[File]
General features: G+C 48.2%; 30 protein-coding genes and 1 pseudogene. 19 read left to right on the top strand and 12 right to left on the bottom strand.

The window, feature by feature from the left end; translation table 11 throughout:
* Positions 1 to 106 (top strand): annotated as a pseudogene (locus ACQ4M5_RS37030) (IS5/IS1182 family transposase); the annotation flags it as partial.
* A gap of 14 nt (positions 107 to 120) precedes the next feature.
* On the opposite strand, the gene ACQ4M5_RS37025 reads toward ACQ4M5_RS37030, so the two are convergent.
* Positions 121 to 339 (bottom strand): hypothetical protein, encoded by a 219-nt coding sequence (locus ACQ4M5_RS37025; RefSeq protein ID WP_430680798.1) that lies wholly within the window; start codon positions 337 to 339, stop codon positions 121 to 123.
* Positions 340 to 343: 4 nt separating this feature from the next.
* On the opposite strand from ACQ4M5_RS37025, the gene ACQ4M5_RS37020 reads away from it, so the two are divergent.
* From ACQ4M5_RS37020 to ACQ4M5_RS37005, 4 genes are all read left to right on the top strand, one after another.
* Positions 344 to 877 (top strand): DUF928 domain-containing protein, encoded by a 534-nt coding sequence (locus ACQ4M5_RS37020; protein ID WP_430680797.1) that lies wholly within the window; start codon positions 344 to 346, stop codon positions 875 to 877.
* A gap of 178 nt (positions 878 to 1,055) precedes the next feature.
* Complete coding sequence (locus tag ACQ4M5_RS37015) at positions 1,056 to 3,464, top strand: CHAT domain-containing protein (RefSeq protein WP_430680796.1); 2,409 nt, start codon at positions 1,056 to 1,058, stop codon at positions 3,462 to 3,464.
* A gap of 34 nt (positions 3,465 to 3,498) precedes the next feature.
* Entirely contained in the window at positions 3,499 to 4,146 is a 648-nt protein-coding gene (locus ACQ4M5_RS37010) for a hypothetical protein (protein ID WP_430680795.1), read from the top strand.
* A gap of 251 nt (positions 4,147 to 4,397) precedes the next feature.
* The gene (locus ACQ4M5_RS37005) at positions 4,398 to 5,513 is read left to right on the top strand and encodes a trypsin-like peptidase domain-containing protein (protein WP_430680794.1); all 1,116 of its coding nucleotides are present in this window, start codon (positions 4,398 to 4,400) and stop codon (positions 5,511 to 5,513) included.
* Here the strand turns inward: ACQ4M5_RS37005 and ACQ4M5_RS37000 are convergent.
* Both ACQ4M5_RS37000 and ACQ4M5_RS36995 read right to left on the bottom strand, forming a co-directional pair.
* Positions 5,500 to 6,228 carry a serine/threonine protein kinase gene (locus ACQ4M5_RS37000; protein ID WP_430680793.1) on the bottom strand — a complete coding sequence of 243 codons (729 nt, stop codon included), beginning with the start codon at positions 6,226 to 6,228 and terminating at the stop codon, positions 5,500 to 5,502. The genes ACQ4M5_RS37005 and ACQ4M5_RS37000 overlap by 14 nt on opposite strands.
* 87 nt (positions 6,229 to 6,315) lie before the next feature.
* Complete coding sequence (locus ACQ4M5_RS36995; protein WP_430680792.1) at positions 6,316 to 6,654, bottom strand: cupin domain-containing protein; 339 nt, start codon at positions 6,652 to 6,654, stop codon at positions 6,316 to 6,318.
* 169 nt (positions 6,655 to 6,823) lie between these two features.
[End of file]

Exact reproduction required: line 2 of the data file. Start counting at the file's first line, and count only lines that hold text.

The window, feature by feature from the left end; translation table 11 throughout: